Players Were Key in Changing Meyer’s Mind
NEW ORLEANS - University of Florida's senior class has the most wins in Southeastern Conference history. But that group may have led the Gators to their greatest victory in years without playing in an actual game on Sunday.
Gators coach Urban Meyer announced Saturday he was stepping down as the coach, with health concerns the major issue. Then Sunday he went out to watch his team practice and realized he couldn't give up a group that he calls "my second family."
"He called me from the practice field," Florida athletic director Jeremy Foley said on Sunday afternoon at a news conference for Friday's Sugar Bowl. "And he didn't come to that decision right then but he was just, I guess, a little stunned may be the right word. ... The program he has built and his coaches have built, to come out today and they practiced so well and so hard. He picked up the phone and called me."
Earlier when it became obvious Meyer was about to walk away from the program, it was UF president Dr. Bernie Machen who stepped in with a suggestion: take a leave of absence to work on his health and let someone else run things for a while. At first Meyer said no.
But as he watched his players working on Sunday, he gave it more thought. Offensive coordinator Steve Addazio will handle the day-to-day operations indefinitely while Meyer works on his health - which has worried him for years. He said Sunday that he's had chest pains over the past four years, getting worse the last two.
It got so bad he went to the hospital after UF's 32-13 loss to Alabama in the SEC title game. Meyer declined on Sunday to discuss specifics, only that he needed to get better for the sake of his wife and three kids.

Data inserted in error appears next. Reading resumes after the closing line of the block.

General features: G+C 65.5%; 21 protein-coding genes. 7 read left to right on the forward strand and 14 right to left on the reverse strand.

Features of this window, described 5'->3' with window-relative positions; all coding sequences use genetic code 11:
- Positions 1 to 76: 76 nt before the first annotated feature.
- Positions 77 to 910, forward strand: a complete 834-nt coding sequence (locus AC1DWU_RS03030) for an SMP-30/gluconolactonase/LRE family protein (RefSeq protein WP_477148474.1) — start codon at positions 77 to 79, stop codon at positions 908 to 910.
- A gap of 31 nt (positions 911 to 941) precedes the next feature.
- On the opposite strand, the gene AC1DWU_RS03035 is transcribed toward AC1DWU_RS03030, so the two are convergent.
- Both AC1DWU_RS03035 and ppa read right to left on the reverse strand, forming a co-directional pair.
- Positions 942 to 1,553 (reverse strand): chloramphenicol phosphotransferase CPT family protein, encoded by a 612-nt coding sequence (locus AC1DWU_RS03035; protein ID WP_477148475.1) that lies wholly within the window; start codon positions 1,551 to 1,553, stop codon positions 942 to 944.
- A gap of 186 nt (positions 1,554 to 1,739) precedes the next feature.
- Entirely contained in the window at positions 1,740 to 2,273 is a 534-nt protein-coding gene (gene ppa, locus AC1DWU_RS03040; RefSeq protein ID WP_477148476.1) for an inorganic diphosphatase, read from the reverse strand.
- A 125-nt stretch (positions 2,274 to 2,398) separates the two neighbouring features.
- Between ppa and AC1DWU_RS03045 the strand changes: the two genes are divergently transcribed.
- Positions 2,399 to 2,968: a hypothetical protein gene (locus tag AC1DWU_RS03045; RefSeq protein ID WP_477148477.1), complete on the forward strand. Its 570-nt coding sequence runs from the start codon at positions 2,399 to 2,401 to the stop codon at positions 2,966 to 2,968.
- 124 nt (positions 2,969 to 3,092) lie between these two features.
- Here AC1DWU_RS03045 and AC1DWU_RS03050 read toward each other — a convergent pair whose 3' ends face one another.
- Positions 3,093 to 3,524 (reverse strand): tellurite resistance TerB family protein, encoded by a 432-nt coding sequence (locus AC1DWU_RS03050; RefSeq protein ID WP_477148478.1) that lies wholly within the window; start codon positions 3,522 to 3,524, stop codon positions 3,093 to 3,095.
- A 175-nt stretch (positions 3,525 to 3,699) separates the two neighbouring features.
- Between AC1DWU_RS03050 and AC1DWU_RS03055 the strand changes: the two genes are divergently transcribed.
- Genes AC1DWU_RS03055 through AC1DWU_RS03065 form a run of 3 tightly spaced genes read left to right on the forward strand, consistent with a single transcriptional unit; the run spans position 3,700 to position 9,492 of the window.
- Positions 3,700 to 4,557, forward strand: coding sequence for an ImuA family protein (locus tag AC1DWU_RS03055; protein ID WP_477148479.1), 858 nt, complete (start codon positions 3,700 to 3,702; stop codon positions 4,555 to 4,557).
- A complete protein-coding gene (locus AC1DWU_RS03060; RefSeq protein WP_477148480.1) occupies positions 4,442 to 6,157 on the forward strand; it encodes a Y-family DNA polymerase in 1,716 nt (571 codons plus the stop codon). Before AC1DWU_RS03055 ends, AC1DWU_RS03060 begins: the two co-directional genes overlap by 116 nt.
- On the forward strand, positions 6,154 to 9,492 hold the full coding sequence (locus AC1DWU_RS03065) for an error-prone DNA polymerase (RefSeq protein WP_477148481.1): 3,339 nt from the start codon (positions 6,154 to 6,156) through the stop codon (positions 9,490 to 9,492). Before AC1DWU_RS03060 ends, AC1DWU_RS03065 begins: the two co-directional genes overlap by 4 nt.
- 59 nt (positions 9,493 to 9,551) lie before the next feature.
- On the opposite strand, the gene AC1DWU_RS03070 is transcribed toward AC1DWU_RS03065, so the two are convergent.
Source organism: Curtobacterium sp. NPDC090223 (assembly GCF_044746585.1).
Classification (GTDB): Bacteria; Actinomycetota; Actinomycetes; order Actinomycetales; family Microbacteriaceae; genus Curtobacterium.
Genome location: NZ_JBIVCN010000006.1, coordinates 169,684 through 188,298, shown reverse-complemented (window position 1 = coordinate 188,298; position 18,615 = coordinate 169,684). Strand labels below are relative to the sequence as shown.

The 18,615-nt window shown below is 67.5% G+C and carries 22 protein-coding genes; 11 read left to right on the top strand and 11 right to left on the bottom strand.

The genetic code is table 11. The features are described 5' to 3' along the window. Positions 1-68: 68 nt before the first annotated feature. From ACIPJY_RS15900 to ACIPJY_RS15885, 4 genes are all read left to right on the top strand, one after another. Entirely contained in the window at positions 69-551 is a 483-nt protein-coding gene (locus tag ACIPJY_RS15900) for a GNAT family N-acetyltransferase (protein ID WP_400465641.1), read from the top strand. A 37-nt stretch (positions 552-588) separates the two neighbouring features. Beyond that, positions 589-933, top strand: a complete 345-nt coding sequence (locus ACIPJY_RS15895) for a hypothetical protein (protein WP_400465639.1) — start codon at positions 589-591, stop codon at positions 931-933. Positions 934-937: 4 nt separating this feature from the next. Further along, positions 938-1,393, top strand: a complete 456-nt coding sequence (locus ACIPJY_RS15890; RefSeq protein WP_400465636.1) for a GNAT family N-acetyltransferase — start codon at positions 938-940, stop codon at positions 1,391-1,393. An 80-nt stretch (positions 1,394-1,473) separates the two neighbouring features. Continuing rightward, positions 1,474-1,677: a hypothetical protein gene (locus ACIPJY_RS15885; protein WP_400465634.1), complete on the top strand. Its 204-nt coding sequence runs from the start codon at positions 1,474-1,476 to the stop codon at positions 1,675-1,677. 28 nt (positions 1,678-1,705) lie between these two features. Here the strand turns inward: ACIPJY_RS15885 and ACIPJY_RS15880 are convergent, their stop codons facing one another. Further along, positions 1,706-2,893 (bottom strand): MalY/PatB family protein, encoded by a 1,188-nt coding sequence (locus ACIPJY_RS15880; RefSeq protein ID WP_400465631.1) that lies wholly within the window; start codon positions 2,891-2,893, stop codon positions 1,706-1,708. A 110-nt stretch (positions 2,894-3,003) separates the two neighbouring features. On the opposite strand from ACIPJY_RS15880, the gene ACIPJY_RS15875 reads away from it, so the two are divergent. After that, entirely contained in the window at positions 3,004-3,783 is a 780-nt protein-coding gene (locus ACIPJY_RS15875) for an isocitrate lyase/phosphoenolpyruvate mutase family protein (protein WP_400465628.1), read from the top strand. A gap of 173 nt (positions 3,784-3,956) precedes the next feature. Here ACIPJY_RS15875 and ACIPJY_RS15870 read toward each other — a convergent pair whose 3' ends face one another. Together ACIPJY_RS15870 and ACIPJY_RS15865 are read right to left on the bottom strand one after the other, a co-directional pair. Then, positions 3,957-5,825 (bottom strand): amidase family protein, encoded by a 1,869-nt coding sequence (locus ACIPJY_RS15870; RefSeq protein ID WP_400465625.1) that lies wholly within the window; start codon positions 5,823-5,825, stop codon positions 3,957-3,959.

"Not to give it a shot wouldn't be fair to the university, wouldn't be fair to Coach Meyer, his family, to out players, to the program that we've built here and 'we' means everybody I just named," Foley said. "Obviously our primary concern here is Coach Meyer and his health and getting himself fixed. He's going to have an opportunity to do that and certainly we hope that when it's all said and done, we're full speed ahead."
Meyer made it clear he wouldn't put his wife, Shelley, and three kids in jeopardy of losing him for good.
"That's the most important people, the most important aspect of my life," he said.
So now what? It's a good question that no one is certain of the answer. There's a chance Meyer's last game as the Gators coach will still be on Friday. Foley and Meyer's wife made it clear the 45-year-old UF coach must convince them he has learned how to relax and not push himself to the point he is at now ever again.
"I'm not a person to go lay around so no, that's not the answer," Meyer said. "I'm going to go - I don't know (how to handle things differently). If I did, I'd tell you."
But he vowed to figure things out, to keep the "train going in the right direction."
Asked if there's a chance he will have some medical procedures - amid rumors he might have some heart issues - he only said, "That's something that we'll find out, as well."
Gator seniors Tim Tebow and Ryan Stamper both expressed more concern about Meyer's health than his return.
"That last 24 hours have definitely been a whirlwind in dealing with everything and just knowing that Coach Meyer was going through hard times with his health and just trying to deal with that was obviously hard on me and a lot of players," Tebow said. "Talking to him before practice (on Saturday) was really tough because I didn't know what was going to happen.
"But I knew just talking to him that everything wasn't right just because we're so close."
Added Stamper of Meyer: "He's like a great friend to me and I take my hat off to him. He comes first. ... He's got to pretty much worry about himself right now. Just as close as we are, that's what was first on my mind when he told us about his decision."
There is no time table for Meyer's return although he did indicate he thinks he could coach again in 2010. On Saturday night, Foley said he took two sleeping pills but still couldn't rest.
Perhaps the most telling answer of the day came to the question of whether Meyer's problems were because of who he is or what he does.
"Yes," was Meyer's only reply.
The real answers he needs are somewhere in the middle of the smile he managed to offer. But for now, the coach and the school agreed to continue to search for them together.